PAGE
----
Neausea During Pregnancy

Ok, so I’ll admit that the first time I was pregnant I did NOT think that my symptoms included Morning Sickness, so after contending with being physically sick (stomach bug) for the last few days I decided to look into it a bit more on how to help nausea during pregnancy.

After all pregnancy is supposed to be exciting and Not the time to spend worshiping a porclin goddess… so I wanted to know, what really is Morning Sickness?

The Good News?

If there is any, it’s that many in the medical field see Morning sickness as a good sign. According to the Institute of Health Sciences at Oxford, research apparently shows that Morning Sickness actually seems to have a positive effect on pregnancy outcomes and is often associated with a healthier Mother, Delivery and Newborn Baby… go figure.

So while I wish you many sypmtoms of a healthy pregnancy (pregnancy glow anyone?) this is NOT going to be one of them!

What is Morning Sickness/Pregnancy Nausea

Morning sickness can be (and for many women is) the first sign that you are even pregnant, while you may not feel like celebrating the whole “throwing up” part it can be a reminder of the exciting times to come. Usually, it can show up as early as the 6th week and normally ends around the 12th week. And is not restricted to just the mornings though often can be harder to handle during the morning then the rest of the day.

However throwing up all the time and not being able to keep ANYTHING down in the extream can be problematic, so make sure to talk to your doctor if you are having issues with keeping food down.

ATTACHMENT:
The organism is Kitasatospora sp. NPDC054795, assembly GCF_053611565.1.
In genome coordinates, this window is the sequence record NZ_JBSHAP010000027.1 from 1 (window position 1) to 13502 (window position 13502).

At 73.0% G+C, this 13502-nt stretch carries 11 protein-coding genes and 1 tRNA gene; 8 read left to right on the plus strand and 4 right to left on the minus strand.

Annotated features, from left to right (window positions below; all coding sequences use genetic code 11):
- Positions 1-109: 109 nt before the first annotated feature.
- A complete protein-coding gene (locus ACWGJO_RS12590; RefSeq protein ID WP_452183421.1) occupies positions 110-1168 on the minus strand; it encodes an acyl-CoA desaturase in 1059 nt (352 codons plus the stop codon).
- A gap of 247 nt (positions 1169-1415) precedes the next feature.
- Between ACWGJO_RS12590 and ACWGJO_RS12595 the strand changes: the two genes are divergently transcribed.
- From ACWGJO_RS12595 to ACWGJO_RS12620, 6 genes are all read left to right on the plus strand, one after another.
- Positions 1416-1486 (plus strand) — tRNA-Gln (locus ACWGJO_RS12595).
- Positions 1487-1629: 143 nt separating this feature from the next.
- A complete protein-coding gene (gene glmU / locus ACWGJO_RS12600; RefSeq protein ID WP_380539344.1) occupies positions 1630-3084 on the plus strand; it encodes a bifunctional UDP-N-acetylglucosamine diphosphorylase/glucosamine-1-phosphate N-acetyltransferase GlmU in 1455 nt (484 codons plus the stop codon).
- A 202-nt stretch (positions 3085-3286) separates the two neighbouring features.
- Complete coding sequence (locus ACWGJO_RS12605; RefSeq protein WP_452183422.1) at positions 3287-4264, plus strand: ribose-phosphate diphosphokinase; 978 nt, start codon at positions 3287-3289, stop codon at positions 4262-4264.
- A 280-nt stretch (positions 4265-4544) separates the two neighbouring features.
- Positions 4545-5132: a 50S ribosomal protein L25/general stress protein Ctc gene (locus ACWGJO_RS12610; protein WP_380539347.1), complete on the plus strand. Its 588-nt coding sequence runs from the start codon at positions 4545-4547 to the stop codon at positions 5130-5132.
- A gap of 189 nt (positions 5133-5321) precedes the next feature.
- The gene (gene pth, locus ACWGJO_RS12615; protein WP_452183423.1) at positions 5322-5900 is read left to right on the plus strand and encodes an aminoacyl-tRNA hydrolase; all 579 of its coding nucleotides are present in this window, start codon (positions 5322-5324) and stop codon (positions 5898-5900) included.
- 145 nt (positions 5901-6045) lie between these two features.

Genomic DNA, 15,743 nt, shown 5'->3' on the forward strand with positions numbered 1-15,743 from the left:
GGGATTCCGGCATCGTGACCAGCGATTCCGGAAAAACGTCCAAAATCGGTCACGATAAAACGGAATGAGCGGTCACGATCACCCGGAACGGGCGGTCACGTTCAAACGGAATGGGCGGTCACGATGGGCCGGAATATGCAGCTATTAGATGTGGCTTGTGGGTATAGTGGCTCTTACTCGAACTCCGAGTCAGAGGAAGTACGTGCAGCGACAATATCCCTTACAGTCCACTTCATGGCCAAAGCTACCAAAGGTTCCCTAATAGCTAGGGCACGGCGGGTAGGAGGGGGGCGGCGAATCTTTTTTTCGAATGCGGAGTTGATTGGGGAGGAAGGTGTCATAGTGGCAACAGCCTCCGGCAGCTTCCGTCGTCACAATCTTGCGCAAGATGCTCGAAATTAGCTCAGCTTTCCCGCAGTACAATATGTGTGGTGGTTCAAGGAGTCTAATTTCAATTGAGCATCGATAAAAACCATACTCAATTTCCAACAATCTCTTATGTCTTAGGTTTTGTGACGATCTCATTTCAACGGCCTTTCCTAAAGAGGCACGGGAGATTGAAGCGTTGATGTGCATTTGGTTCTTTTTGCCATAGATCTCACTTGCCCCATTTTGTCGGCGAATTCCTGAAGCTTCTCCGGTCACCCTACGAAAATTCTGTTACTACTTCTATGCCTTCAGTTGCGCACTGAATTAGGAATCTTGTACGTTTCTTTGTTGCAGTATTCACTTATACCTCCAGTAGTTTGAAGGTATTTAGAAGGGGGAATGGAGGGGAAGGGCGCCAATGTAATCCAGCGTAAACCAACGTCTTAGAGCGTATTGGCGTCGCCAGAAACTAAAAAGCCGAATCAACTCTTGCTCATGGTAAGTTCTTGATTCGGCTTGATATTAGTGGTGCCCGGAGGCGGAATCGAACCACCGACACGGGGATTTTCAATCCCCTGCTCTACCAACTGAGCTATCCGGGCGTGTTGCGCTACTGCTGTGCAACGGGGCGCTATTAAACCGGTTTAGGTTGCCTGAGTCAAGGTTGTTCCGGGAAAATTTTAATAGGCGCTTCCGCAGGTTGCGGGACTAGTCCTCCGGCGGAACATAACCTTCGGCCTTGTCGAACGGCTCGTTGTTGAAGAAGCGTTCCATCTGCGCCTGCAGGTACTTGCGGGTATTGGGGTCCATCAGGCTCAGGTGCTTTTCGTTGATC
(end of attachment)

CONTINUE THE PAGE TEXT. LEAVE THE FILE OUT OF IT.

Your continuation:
One of the ways some women experience morning sickness is nausea that arises from bad smells, I can attest that this is not a fun way to handle a pregnancy and can last throughout pregnancy as we are in general more sensitive to smells. During my first pregnancy, I was dealing with this aspect all the way through.

Generally speaking though, morning sickness lasts from around week 6 to the end of the first trimester. While uncommon a small number of Mamma’s may experience it into the second and even third trimester. And you should talk to your doctor about it as it can prevent you from gaining a healthy amount of weight and just make you miserable in general.

The Causes of Morning Sickness

Like most things in pregnancy you have your hormones to thank for this one. Especially during the first trimester as baby takes over your pituitary gland to help build the placenta and kick start baby’s growth. The main offenders are hCG (aka Human Chorionic Gonadotropin), which is produced by the fertilized egg to help grow the placenta, and our good friend estrogen, which helps everything grow and develop from the uterine lining that protects your baby to baby itself. Both of these hormones do a rapid dump into your system during early pregnancy.

Because you’re body isn’t used to handling such an intense hit of these hormones it can make you feel sick. Once you get to the second trimester however your hormone levels are still changing just not as quickly so it’s easier to handle.

Because of all the changes to your system you may also notice that your digestive system slows down which means food doesn’t pass through as quickly and that can add to the feeling as well.

Also during pregnancy our sense of smell is enhanced and it can be strong enough to turn you off of things that used to be your favourites. Looking back I know I had “morning sickness” in my first pregnancy because I stopped eating some things due to the gag reflex caused by the smell of the item. While some researchers belive this could be a result of higher estrogen no one really knows for sure how our noses get so sensitive.